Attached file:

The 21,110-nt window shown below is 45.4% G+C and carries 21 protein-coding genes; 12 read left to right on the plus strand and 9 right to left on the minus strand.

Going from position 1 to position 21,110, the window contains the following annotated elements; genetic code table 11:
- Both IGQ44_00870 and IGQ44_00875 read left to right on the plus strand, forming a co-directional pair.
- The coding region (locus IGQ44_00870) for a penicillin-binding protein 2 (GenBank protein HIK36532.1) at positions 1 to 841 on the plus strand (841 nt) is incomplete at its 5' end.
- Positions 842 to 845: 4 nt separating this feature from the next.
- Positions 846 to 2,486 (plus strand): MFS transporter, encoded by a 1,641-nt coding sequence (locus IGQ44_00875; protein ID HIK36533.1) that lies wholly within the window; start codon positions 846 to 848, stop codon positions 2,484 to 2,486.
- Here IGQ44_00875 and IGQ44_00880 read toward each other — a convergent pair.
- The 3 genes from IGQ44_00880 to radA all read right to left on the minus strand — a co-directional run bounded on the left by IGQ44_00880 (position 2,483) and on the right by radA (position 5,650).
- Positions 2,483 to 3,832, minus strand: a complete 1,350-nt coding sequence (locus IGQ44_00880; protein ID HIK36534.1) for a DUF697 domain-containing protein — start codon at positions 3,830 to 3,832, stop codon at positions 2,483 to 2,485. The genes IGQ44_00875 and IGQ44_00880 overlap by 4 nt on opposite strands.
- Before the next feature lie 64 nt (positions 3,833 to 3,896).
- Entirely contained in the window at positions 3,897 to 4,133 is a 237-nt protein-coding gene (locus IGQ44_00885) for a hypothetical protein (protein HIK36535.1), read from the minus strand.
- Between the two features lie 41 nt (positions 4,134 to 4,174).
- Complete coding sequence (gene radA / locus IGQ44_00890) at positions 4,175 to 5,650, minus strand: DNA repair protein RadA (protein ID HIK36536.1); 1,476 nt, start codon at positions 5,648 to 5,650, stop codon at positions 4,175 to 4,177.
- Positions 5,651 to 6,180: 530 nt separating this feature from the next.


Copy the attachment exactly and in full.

The 21,110-nt window shown below is 45.4% G+C and carries 21 protein-coding genes; 12 read left to right on the plus strand and 9 right to left on the minus strand.

Going from position 1 to position 21,110, the window contains the following annotated elements; genetic code table 11:
- Both IGQ44_00870 and IGQ44_00875 read left to right on the plus strand, forming a co-directional pair.
- The coding region (locus IGQ44_00870) for a penicillin-binding protein 2 (GenBank protein HIK36532.1) at positions 1 to 841 on the plus strand (841 nt) is incomplete at its 5' end.
- Positions 842 to 845: 4 nt separating this feature from the next.
- Positions 846 to 2,486 (plus strand): MFS transporter, encoded by a 1,641-nt coding sequence (locus IGQ44_00875; protein ID HIK36533.1) that lies wholly within the window; start codon positions 846 to 848, stop codon positions 2,484 to 2,486.
- Here IGQ44_00875 and IGQ44_00880 read toward each other — a convergent pair.
- The 3 genes from IGQ44_00880 to radA all read right to left on the minus strand — a co-directional run bounded on the left by IGQ44_00880 (position 2,483) and on the right by radA (position 5,650).
- Positions 2,483 to 3,832, minus strand: a complete 1,350-nt coding sequence (locus IGQ44_00880; protein ID HIK36534.1) for a DUF697 domain-containing protein — start codon at positions 3,830 to 3,832, stop codon at positions 2,483 to 2,485. The genes IGQ44_00875 and IGQ44_00880 overlap by 4 nt on opposite strands.
- Before the next feature lie 64 nt (positions 3,833 to 3,896).
- Entirely contained in the window at positions 3,897 to 4,133 is a 237-nt protein-coding gene (locus IGQ44_00885) for a hypothetical protein (protein HIK36535.1), read from the minus strand.
- Between the two features lie 41 nt (positions 4,134 to 4,174).
- Complete coding sequence (gene radA / locus IGQ44_00890) at positions 4,175 to 5,650, minus strand: DNA repair protein RadA (protein ID HIK36536.1); 1,476 nt, start codon at positions 5,648 to 5,650, stop codon at positions 4,175 to 4,177.
- Positions 5,651 to 6,180: 530 nt separating this feature from the next.